“As I mentioned before, our aim wasn’t to win the battle. It was to halt your people’s advance into our heartland. You may recall that the Muslim army of Ahmad Shah Abdali had sustained such heavy losses from the battle that he was obligated to send an envoy to the esteemed Balaji Baji Rao, begging for forgiveness after killing both his son and brother. Tell me, Bahadur Ji, which man asks for forgiveness after waging war except one who cowers before the prospect of retribution? In fact, he was so terrified of the courageous willingness with which the brave Hindu warriors gave their lives to martyrdom that he fled back to the mountains of Kabulistan and never dared step foot in Hindustan ever again. No more than a decade later, we Hindus reclaimed Delhi for ourselves and installed a puppet emperor so that your people would be none the wiser. It is for this reason that the Battle of Panipat was a great victory for Hinduism. Such is the ingenuity of the Hindu mind.”
After concluding his lecture – for Jayadeep considered himself an enlightened individual whom others would do well to listen to – he returned to slicing and consuming his mango in neat little chunks.
Arbaaz was rankled though he did not show it, instead opting to return a polite nod of recognition to his companion’s words. This man thought himself to be God’s gift to the world. Just look at the way he ate his mango, too afraid of getting his hands a little dirty. And while yes, it was true he considered him a dear friend, he was just another pompous Hindu at the end of the day. It amazed Arbaaz that the man had even managed to pass his exams, given his foolish delusions about clear-cut historical events.
“Do you finally understand why it is you are wrong, Arbaaz Ji? Or would you like greater elaboration to widen your limited scope of view?” taunted Jayadeep, the corner of his mouth curved into a sly smile.
“Bhaijaan, it seems to me that you have been carried away by your own delusions,” retorted Arbaaz, “the truth of the matter is that one lakh Muslims had defeated six lakh Hindus upon the plains of Panipat that fateful day. Let us not forget that the real reason the illustrious Ahmad Shah Abdali marched into Hindustan was to deal with the troublesome Sikhs. He was not concerned with the Hindu Marathas. After all, what threat could your people possibly pose? He had just defeated them six to one! Upon concluding his business with the Sikhs, he returned to Kabulistan but not before extracting an annual tribute of four million rupees from the Mughal Emperor. And so, you see, we Muslims were never subject to a Hindu Peshwa but a fellow Muslim Padshah just like ourselves. It is for this reason that the Third Battle of Panipat, just like those that preceeded it, was a great victory for Islam. Such is the dignity of the Muslim Ummah.”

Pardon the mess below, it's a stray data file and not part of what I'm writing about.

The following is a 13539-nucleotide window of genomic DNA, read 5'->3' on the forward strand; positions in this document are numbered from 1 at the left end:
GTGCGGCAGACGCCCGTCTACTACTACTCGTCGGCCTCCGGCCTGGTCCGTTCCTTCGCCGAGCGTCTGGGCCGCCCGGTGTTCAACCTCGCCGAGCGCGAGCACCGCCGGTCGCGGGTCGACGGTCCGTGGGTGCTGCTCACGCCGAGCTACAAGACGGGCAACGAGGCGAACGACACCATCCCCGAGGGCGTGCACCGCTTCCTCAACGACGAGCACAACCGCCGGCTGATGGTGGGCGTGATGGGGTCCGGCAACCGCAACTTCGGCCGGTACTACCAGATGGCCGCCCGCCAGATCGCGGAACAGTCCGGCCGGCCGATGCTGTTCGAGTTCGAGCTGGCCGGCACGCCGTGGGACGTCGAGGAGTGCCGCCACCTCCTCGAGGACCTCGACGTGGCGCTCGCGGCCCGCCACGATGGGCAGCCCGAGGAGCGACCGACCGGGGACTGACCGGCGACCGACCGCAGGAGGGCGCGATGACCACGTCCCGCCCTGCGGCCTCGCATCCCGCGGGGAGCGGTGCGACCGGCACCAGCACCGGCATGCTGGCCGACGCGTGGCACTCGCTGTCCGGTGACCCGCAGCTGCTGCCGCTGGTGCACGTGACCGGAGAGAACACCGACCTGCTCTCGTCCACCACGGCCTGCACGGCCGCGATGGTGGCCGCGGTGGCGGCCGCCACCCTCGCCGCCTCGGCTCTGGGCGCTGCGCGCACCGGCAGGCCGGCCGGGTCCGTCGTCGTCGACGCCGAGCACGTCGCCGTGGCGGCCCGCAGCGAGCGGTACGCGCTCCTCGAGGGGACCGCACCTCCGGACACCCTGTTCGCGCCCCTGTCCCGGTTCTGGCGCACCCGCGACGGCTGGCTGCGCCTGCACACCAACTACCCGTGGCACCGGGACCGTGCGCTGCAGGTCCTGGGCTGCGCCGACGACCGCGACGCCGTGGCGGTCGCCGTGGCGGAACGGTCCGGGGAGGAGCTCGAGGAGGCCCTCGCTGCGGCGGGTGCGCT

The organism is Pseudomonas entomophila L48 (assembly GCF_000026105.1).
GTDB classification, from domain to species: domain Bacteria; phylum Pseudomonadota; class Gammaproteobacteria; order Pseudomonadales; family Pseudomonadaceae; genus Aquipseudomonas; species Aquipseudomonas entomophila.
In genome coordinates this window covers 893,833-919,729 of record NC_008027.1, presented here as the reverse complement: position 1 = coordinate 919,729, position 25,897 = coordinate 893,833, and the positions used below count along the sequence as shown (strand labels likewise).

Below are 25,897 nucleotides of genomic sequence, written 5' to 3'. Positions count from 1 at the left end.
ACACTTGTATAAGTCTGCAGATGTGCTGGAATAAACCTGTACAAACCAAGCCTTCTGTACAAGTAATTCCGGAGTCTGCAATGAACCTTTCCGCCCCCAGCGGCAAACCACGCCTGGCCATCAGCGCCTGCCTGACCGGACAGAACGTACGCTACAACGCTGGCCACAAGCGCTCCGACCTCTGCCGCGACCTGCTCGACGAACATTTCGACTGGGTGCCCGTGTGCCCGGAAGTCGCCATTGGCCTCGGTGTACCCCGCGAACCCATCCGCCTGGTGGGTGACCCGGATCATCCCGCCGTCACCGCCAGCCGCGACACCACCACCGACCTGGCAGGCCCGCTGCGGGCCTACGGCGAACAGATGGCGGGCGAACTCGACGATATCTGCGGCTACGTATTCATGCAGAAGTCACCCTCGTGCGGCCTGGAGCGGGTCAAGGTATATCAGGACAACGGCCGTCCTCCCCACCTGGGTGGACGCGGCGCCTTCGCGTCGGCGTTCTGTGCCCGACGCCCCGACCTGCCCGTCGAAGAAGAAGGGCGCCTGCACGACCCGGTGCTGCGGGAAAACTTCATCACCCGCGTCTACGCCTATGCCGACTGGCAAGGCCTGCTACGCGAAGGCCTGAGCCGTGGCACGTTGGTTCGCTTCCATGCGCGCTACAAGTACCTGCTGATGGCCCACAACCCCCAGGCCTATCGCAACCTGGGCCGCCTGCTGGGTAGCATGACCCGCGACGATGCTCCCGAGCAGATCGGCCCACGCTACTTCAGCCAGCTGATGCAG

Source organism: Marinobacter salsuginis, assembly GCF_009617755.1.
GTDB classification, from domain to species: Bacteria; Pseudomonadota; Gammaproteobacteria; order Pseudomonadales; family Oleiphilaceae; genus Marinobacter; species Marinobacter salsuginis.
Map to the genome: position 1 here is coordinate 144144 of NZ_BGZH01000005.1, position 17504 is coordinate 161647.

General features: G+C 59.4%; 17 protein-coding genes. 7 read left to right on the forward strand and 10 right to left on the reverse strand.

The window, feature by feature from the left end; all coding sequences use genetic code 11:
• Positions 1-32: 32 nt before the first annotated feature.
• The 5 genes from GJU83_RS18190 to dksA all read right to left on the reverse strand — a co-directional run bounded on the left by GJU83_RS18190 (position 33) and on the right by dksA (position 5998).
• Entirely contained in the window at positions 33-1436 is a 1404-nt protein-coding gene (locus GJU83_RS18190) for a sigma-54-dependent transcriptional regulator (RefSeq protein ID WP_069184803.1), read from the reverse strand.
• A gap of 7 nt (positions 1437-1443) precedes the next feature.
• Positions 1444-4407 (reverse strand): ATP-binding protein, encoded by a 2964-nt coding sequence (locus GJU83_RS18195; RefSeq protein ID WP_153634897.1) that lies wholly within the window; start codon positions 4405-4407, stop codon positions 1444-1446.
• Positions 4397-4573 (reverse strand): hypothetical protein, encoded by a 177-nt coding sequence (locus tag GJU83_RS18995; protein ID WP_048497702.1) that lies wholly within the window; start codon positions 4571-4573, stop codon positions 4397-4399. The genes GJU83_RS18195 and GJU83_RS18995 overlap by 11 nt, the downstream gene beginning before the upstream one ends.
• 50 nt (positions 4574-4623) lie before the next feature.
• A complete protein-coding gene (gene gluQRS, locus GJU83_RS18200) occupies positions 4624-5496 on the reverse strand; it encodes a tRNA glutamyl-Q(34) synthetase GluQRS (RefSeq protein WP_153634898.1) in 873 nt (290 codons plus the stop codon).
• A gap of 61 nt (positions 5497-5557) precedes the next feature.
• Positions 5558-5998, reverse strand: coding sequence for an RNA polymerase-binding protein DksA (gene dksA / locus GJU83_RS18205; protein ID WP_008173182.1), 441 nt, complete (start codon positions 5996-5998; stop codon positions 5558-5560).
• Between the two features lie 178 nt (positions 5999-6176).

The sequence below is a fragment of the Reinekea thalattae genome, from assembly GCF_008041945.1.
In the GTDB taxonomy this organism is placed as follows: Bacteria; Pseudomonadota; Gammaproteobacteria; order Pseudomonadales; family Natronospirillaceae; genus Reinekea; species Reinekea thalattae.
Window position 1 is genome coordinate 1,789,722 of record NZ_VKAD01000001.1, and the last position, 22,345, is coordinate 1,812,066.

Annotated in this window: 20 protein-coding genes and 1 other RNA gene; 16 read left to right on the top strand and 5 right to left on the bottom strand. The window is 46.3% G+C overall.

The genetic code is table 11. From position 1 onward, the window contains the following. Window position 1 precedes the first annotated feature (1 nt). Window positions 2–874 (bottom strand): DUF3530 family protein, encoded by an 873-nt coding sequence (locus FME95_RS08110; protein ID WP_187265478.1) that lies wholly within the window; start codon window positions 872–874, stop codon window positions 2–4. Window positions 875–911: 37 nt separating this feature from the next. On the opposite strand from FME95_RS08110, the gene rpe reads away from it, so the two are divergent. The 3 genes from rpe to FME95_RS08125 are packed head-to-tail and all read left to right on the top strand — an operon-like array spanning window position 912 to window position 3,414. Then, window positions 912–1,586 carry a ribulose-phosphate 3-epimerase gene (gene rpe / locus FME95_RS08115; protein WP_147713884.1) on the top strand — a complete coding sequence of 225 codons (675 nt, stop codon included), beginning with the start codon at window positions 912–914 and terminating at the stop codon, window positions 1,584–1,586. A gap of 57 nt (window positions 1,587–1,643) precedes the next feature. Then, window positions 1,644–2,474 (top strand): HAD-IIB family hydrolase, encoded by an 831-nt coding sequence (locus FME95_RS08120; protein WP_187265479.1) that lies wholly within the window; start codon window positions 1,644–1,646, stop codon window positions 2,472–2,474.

After putting an end to the matter – for nobody could deny that Arbaaz was right – he consumed the last of his mango before nonchalantly tossing away its empty husk.
“You Muslims are too busy thinking like the mindless empty-headed ants that Jains take care to avoid soiling their feet with to ever see the bigger picture,” scoffed Jayadeep.
“And you Hindus are too busy stuck up your own arse sniffing the psychedelic fumes of your own excrement to ever tell reality from delusion,” retaliated Arbaaz.
A heated moment of quiet hostility passed between the two students. The only sound was the drip, drip, drip of mango juices from Arbaaz’s unkempt beard onto the sun-dried grass.
“Bhaijaan, it seems there is only one way to settle this,” ventured Arbaaz after enough time had passed for the two young men to cool down. “We must conduct a Fourth Battle of Panipat to determine the true victor once and for all.”
“Very well, Arbaaz Ji. What are your conditions?” inquired Jayadeep.
“The conditions will be as follows: on the first Saturday upon our return from term break, we will meet on the outskirts of Panipat. I will bring with me seven hundred Muslims as there are seven crores of Muslims living in Hindustan, and you will bring with you twenty-two hundred Hindus to represent the twenty-two crores of Hindus. The proper thing would be to disallow the use of guns, tanks or bombs. Only the use of swords, javelins, spears, daggers, and bows will be permitted. Seeing as the inclusion of Pashtun Muslims would be an unfair advantage, I will only recruit Hindustani Muslims of good repute. I, myself, will be the only Pashtun you’ll have to face on the battlefield. Agreed?”
“Agreed.”
The pair shook hands, Jayadeep wincing at the sticky mango residue left on Arbaaz’s fingers.
“So, it is settled then. We shall meet again after the term break,” concluded Arbaaz. “May Bhagwan bestow his ever-glorious favour upon you. And may your travels be both smooth and free of hindrance. Be sure to pass on my best wishes to your parents. Khuda hafiz, bhaijaan.”
“Likewise, Arbaaz Ji,” seconded Jaydeep. “Pass my salaams onto your family. May the all-merciful Allah bless you all with a thousand blessings. As-salamu Alaykum, my friend. Until next time.”
And so, the two students bid their farewell before going their separate ways. Arbaaz northward to the mountains of Peshawar and Jayadeep southward to the beaches of Bombay.

On the first Saturday, upon their return from the term break, Arbaaz and Jayadeep met on the outskirts of Panipat in a large field just south of the town. Jayadeep had with him twenty-two hundred Hindus recruited from the surrounding villages. Arbaaz kept to his promise too and was accompanied by seven hundred Hindustani Muslims of good repute recruited from the nearby city of Delhi. Neither army possessed guns, tanks, or bombs and only employed the use of the agreed-upon weaponry.